For many, living in California is a dream, and Berkeley rises to the top of many ‘best-of’ lists due to its unique lifestyle options, culture, art, and education. Perfectly situated on the east side of the bay across from San Francisco, residents enjoy a more intimate city vibe but also reap the benefits of living near a large metropolitan area.
Berkeley residents appreciate the idyllic mild weather, the thriving entertainment scene, and an eco-minded population. Home of the University of California Berkeley, the city exudes energetic college-town vibes and a vibrant, eclectic social scene. On the downside, it’s expensive to live in Berkeley, and finding housing can be particularly challenging. If you’re hoping to rent when you move to the area, try to avoid arriving at the start of the school year because you’ll have to compete with tens of thousands of students who are also racing to find housing. If you plan to buy a home, be prepared to join a competitive market and make quick decisions since many homes sell quickly.
Living in Berkeley, CA: What to Know Before Moving to Berkeley
With a population of just over 122,000, about one-fourth of Berkeley residents are enrolled at the University of California Berkeley. ‘The People’s Republic of Berkeley’ is influenced by the university’s widely known reputation for liberal student activism and diverse culture. Environmentally conscious Berkeley embodies a unique California lifestyle.
Pros and Cons of Living in Berkeley
If you’re considering moving to Berkeley, consider these pros and cons.
- Mild year-round weather
- Vibrant arts and music scene.
- Bicycle-friendly streets.
- Books, books, and more books! Independent bookstores feed well-read and educated residents.
- Diverse population and distinct neighborhoods.
- Close proximity to San Francisco and all that the metropolitan city has to offer.
- The high cost of living is 52.9% higher than the national average.
- Homeownership isn’t attainable for those making average incomes.
- Marijuana is legal and popular, so if you don’t approve, this will be a downside for you.
- Some areas are unsafe at night – it’s best to learn where they are and avoid them.
- With the mild weather and hippie vibe, Berkeley has a homeless and transient population.
Not surprisingly, sales and income taxes in California are high compared to many other states. On the contrary, property taxes in Berkeley are low.
- Property Tax: Property taxes in Berkeley are surprisingly low. Alameda County assesses 0.866%, which is a bit above the average California property tax, but lower than the national average.
- Sales Tax: The sales tax in Berkeley is 9.25%, which is much higher than the national average of 7.3%.
- State Income Tax: The average income tax rate in Berkeley is 9.3%, which is much higher than the US average of 4.6%.
Berkeley’s housing market is one of the most competitive in the country. Since it’s such a desirable place to live, competition is fierce, and housing is expensive. Homeowners can expect to pay roughly 20% above list price and have to act quickly – most property isn’t on the market for more than a few weeks. If you’re not used to California prices, hold your breath. As of November 2019, the median home value was $1,238,600.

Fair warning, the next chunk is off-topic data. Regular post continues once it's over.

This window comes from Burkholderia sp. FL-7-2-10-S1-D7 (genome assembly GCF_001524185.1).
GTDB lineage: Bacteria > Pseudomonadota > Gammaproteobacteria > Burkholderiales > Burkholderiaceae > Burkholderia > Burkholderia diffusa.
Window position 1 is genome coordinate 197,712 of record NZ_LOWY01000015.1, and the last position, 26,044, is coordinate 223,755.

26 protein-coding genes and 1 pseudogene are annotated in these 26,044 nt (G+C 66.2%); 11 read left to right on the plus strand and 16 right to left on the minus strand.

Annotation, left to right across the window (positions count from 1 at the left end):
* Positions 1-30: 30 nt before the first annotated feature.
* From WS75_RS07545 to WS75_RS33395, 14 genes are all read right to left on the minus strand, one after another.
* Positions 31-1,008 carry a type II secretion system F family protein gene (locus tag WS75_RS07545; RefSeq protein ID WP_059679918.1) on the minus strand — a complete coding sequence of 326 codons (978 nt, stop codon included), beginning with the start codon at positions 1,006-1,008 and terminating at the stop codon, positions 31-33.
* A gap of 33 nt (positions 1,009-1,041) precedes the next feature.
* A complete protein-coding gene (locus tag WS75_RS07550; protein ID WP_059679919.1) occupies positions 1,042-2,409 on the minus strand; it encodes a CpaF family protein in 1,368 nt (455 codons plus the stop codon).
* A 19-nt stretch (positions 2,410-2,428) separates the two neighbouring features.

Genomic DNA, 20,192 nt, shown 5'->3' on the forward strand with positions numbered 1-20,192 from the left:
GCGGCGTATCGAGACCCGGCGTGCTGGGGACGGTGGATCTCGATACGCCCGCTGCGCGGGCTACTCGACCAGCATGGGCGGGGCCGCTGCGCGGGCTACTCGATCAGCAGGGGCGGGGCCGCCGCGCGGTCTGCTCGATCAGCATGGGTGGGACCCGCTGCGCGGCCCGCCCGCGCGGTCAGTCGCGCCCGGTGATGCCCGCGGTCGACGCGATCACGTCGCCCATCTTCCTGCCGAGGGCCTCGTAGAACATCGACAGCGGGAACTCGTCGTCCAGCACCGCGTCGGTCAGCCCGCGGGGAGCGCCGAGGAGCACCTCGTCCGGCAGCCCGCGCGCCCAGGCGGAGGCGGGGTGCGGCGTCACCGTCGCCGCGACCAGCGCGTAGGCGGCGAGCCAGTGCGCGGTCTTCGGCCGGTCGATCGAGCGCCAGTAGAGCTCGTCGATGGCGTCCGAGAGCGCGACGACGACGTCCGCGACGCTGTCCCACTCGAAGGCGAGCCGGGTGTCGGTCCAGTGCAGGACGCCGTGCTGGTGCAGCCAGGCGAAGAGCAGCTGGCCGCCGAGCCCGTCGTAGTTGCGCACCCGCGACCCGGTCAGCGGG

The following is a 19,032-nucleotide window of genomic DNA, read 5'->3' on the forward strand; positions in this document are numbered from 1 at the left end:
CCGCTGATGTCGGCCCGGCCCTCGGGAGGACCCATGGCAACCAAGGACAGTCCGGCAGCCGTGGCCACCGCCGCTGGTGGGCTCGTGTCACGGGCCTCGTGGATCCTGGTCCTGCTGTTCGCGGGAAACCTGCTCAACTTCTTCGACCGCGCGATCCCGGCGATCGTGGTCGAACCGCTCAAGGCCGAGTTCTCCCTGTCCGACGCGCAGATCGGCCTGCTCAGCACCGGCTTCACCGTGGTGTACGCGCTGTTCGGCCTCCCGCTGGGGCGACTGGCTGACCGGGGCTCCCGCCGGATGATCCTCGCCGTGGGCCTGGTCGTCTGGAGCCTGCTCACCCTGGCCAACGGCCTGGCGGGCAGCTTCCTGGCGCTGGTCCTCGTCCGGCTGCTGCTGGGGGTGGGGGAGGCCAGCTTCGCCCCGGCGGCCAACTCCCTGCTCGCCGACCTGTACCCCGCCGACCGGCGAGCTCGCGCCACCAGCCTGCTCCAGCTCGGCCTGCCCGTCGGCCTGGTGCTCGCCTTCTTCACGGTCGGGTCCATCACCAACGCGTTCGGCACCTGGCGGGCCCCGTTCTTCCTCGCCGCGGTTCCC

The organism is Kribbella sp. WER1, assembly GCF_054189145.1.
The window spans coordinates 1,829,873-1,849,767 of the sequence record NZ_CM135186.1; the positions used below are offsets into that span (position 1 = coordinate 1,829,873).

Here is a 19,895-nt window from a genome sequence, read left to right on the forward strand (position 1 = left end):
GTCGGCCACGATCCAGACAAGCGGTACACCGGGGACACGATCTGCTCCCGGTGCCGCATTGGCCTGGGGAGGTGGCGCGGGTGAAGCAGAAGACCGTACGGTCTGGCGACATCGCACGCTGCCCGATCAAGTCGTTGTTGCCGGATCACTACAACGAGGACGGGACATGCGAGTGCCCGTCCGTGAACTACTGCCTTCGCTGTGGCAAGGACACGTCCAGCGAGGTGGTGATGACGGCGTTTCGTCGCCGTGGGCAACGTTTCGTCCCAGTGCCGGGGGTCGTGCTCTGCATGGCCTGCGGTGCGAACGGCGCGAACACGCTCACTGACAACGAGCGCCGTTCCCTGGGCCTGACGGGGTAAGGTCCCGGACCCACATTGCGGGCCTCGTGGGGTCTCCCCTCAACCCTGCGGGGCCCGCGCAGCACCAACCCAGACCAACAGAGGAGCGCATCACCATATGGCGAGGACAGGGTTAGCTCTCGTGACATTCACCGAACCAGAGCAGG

Largely due to university student demand, it’s not surprising that 54% of people who live in Berkeley are renters. The median monthly rent is $3,500, and the average apartment size is 724 square feet. You might get lucky and find a more affordable space; however, 90% of Berkeley rentals are over $2,000 per month.
Cost of Living
The cost of living in Berkeley is high. Bestplaces.net rates US cities’ cost of living on an index of 100; an amount below 100 means a cheaper than average cost, and a number above 100 means a more expensive cost. The Berkeley cost of living index is a whopping 287.5. In terms of specific expenses, Berkeley ranks 110.8 in grocery, 97.6 in health, 694.6 in housing, 91.3 in utilities, and 126.2 in transportation. According to the family budget calculator, a family of four (two adults and two children) must earn $121,922 annually to live in Berkeley.
Weather & Natural Disasters
The weather in Berkeley is mild, and seasonal variations are limited to cool, moist winters and dry warm summers. December and January are the coolest months with highs that average in the high 50s and lows in the low 40s. August and September are the warmest months with average highs in the mid-70s and lows in the mid-50s.
Berkeley averages about 26 inches of rain each year, and most of it falls between late November and March. Snow is extremely rare, so if you long for a winter filled with the flaky white stuff, Berkeley isn’t the city for you.
Berkeley is prone to a variety of natural disaster threats, particularly earthquakes that include side effects of liquefaction, tsunami, and landslide. Wildfires, drought, and flooding are additional threats. As you prepare to move to Berkeley, also prepare yourself and your family for any natural disaster threats by checking out the City of Berkeley emergency plan.